I don't always agree with the other four city council members on everything, or even know enough to have an opinion on much of what they do, but they have all repeatedly been willing to stick their necks out for things they apparently care about for moral reasons. Even Council Member Kathy Galvin, who in my view marred Monday's resolution by adding to it some nonsense about U.S. troops fighting to protect you and your rights (even as we're poorer and have fewer rights with every new war started and never ended) believed things had gotten so bad she would vote aye.

(The Council would have passed the resolution 3-0 without the rah-rah-troops bit that garnered Galvin's vote. I asked Council Member Kristin Szakos whether she herself believed that bit, and she said she imagined most of the troops did. By that logic, the City Council should also declare climate change to be a myth and angels to be real.)

Bob Fenwick and Kristin Szakos had the courage and decency to speak against war and military spending, and Wes Bellamy -- who has never been afraid to speak on anything -- publicly challenged the Mayor on his abstention and the apparent hypocrisy in it. Signer had previously declared Charlottesville a "capital of the resistance" to Trump. But when an opportunity arose to ask Congress to resist Trump's agenda, Signer weaseled out of it.

What were Signer's reasons? They were not what he told us. Szakos had explained publicly at Monday's meeting and at the meeting two weeks earlier what the City Council's policy was on passing resolutions on issues larger than Charlottesville. Signer claimed on Monday not to know about that policy. Clearly he hadn't wanted to know about it, or he would have looked into it during the past two weeks. He declared on Monday that passing a resolution on a national issue would open the door to an endless string of them. So he abstained. And then, within five minutes of the 4-0 vote without him, he joined in a 5-0 vote for a different resolution urging Congress to fund the Department of Housing and Urban Development -- a resolution that did not mention the military but opened the very same door that Signer pretended to be in horror of opening.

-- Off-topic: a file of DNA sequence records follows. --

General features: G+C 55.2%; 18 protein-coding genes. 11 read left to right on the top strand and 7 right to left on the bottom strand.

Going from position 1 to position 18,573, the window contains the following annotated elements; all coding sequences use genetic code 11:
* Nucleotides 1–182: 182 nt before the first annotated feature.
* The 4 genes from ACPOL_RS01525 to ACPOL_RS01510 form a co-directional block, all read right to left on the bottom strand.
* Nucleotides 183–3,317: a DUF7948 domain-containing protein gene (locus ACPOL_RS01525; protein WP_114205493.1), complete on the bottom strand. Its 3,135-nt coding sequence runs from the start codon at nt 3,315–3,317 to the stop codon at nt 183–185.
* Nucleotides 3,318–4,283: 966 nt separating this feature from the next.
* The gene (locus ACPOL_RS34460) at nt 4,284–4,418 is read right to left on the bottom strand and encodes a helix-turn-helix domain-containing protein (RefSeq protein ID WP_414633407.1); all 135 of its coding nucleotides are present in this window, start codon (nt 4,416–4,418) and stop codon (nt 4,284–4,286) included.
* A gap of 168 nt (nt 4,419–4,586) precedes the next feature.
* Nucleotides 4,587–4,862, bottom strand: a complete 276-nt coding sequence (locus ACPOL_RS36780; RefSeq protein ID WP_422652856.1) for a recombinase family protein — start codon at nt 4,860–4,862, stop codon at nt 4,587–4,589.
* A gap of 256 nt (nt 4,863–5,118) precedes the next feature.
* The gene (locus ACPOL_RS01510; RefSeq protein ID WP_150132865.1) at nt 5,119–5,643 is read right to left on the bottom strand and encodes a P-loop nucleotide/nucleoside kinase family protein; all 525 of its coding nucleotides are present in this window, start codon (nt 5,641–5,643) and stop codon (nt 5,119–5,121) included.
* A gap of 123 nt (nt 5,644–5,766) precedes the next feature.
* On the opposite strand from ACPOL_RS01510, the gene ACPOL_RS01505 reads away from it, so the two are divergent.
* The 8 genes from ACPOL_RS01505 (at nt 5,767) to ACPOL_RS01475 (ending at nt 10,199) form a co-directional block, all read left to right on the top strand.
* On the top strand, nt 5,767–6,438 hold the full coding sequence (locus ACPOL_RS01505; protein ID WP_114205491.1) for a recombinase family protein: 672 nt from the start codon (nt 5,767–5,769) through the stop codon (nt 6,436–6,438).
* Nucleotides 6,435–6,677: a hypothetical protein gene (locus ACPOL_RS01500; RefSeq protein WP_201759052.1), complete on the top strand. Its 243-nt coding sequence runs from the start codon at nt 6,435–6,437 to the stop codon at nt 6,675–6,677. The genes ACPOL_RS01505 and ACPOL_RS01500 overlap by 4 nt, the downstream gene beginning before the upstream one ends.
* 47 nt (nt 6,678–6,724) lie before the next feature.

Signer also said that he objected to a footnote to a clause that had been in a previous version of the resolution. The fact that the clause was no longer in there ought to have eliminated this objection. In addition, the objection was nothing more than Signer's utter failure to comprehend the report in the footnote. This was the already-deleted clause:

"Whereas economists at the University of Massachusetts have documented that military spending is an economic drain rather than a jobs program."

This was the footnote: "'The U.S. Employment Effects of Military and Domestic Spending Priorities: 2011 Update,' Political Economy Research Institute,https://www.peri.umass.edu/publication/item/449-the-u-s-employment-effects-of-military-and-domestic-spending-priorities-2011-update "

Signer's objection was that military spending does produce some jobs, as if the assertion had been that military jobs are not real. Had Signer bothered to ask for guidance he would have learned that the point, rather, was that military spending produces fewer jobs than tax cuts (as well as many fewer jobs than other types of spending). It's literally worse than nothing economically (as well as morally, pragmatically, etc.).

But if Signer's stated reasons for abstaining were transparent nonsense, what were his real reasons? Why would he blissfully ignore Martin Niemöller's famous quote, read to the Council by Adele Roof?

At first glance, one might say that he was courageously defying public opinion, as if anti-democratic stances are noble. Most of the people in the meeting on Monday stood when I asked for a show of support. National polls show support for the position taken in the resolution.

But Signer, I suspect, has a different constituency from the other City Council Members. And I don't just mean his deference to those who funded his high-end campaign, and whose taxes he is so eager to lower (and those in need be damned). I mean that Signer clearly has ambitions for higher office, and he has them within the terminally corrupted Democratic Party.